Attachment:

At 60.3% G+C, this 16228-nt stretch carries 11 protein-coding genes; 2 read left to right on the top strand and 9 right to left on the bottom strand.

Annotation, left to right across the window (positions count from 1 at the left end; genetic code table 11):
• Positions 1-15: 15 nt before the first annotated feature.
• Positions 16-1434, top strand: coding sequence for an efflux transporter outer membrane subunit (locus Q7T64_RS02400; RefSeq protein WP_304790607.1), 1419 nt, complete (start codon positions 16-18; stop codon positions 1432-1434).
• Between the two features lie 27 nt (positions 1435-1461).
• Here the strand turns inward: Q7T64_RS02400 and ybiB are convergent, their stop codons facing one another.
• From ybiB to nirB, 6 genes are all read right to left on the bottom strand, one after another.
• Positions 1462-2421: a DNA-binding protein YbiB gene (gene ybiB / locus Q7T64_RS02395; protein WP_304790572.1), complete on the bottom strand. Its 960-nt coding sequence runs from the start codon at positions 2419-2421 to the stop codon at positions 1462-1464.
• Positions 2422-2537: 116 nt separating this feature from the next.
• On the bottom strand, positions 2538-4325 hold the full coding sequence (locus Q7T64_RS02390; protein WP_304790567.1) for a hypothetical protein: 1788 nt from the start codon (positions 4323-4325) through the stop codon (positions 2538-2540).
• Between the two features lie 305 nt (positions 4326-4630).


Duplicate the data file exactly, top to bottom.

At 60.3% G+C, this 16228-nt stretch carries 11 protein-coding genes; 2 read left to right on the top strand and 9 right to left on the bottom strand.

Annotation, left to right across the window (positions count from 1 at the left end; genetic code table 11):
• Positions 1-15: 15 nt before the first annotated feature.
• Positions 16-1434, top strand: coding sequence for an efflux transporter outer membrane subunit (locus Q7T64_RS02400; RefSeq protein WP_304790607.1), 1419 nt, complete (start codon positions 16-18; stop codon positions 1432-1434).
• Between the two features lie 27 nt (positions 1435-1461).
• Here the strand turns inward: Q7T64_RS02400 and ybiB are convergent, their stop codons facing one another.
• From ybiB to nirB, 6 genes are all read right to left on the bottom strand, one after another.
• Positions 1462-2421: a DNA-binding protein YbiB gene (gene ybiB / locus Q7T64_RS02395; protein WP_304790572.1), complete on the bottom strand. Its 960-nt coding sequence runs from the start codon at positions 2419-2421 to the stop codon at positions 1462-1464.
• Positions 2422-2537: 116 nt separating this feature from the next.
• On the bottom strand, positions 2538-4325 hold the full coding sequence (locus Q7T64_RS02390; protein WP_304790567.1) for a hypothetical protein: 1788 nt from the start codon (positions 4323-4325) through the stop codon (positions 2538-2540).
• Between the two features lie 305 nt (positions 4326-4630).